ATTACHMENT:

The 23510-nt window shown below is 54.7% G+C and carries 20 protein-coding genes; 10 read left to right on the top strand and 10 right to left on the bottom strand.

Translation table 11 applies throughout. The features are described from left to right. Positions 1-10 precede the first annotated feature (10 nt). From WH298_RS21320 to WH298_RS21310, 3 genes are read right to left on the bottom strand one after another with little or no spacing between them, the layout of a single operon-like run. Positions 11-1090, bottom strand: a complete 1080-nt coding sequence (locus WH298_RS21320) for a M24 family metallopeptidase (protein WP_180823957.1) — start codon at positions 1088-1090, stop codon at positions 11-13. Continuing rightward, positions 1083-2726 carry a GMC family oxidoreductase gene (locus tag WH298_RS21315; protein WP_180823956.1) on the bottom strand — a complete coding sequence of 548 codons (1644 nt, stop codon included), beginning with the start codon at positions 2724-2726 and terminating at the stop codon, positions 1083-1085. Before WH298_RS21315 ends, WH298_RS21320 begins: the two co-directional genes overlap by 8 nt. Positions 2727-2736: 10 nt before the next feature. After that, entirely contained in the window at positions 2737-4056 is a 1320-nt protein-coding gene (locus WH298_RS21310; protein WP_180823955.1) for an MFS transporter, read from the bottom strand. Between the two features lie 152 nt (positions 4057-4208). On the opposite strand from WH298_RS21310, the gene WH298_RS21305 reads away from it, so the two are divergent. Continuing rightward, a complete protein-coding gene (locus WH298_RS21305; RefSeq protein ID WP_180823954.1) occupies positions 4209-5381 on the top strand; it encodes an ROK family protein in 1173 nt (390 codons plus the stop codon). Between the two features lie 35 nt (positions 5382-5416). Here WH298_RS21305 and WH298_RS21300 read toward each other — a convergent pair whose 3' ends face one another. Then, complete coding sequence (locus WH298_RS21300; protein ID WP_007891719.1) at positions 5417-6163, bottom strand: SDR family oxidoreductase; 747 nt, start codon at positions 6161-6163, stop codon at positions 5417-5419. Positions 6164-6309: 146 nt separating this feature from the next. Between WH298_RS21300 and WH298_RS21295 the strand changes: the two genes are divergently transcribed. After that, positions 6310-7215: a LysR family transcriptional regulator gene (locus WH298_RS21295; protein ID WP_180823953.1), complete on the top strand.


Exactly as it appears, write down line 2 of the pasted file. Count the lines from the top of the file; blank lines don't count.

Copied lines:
Translation table 11 applies throughout. The features are described from left to right. Positions 1-10 precede the first annotated feature (10 nt). From WH298_RS21320 to WH298_RS21310, 3 genes are read right to left on the bottom strand one after another with little or no spacing between them, the layout of a single operon-like run. Positions 11-1090, bottom strand: a complete 1080-nt coding sequence (locus WH298_RS21320) for a M24 family metallopeptidase (protein WP_180823957.1) — start codon at positions 1088-1090, stop codon at positions 11-13. Continuing rightward, positions 1083-2726 carry a GMC family oxidoreductase gene (locus tag WH298_RS21315; protein WP_180823956.1) on the bottom strand — a complete coding sequence of 548 codons (1644 nt, stop codon included), beginning with the start codon at positions 2724-2726 and terminating at the stop codon, positions 1083-1085. Before WH298_RS21315 ends, WH298_RS21320 begins: the two co-directional genes overlap by 8 nt. Positions 2727-2736: 10 nt before the next feature. After that, entirely contained in the window at positions 2737-4056 is a 1320-nt protein-coding gene (locus WH298_RS21310; protein WP_180823955.1) for an MFS transporter, read from the bottom strand. Between the two features lie 152 nt (positions 4057-4208). On the opposite strand from WH298_RS21310, the gene WH298_RS21305 reads away from it, so the two are divergent. Continuing rightward, a complete protein-coding gene (locus WH298_RS21305; RefSeq protein ID WP_180823954.1) occupies positions 4209-5381 on the top strand; it encodes an ROK family protein in 1173 nt (390 codons plus the stop codon). Between the two features lie 35 nt (positions 5382-5416). Here WH298_RS21305 and WH298_RS21300 read toward each other — a convergent pair whose 3' ends face one another. Then, complete coding sequence (locus WH298_RS21300; protein ID WP_007891719.1) at positions 5417-6163, bottom strand: SDR family oxidoreductase; 747 nt, start codon at positions 6161-6163, stop codon at positions 5417-5419. Positions 6164-6309: 146 nt separating this feature from the next. Between WH298_RS21300 and WH298_RS21295 the strand changes: the two genes are divergently transcribed. After that, positions 6310-7215: a LysR family transcriptional regulator gene (locus WH298_RS21295; protein ID WP_180823953.1), complete on the top strand.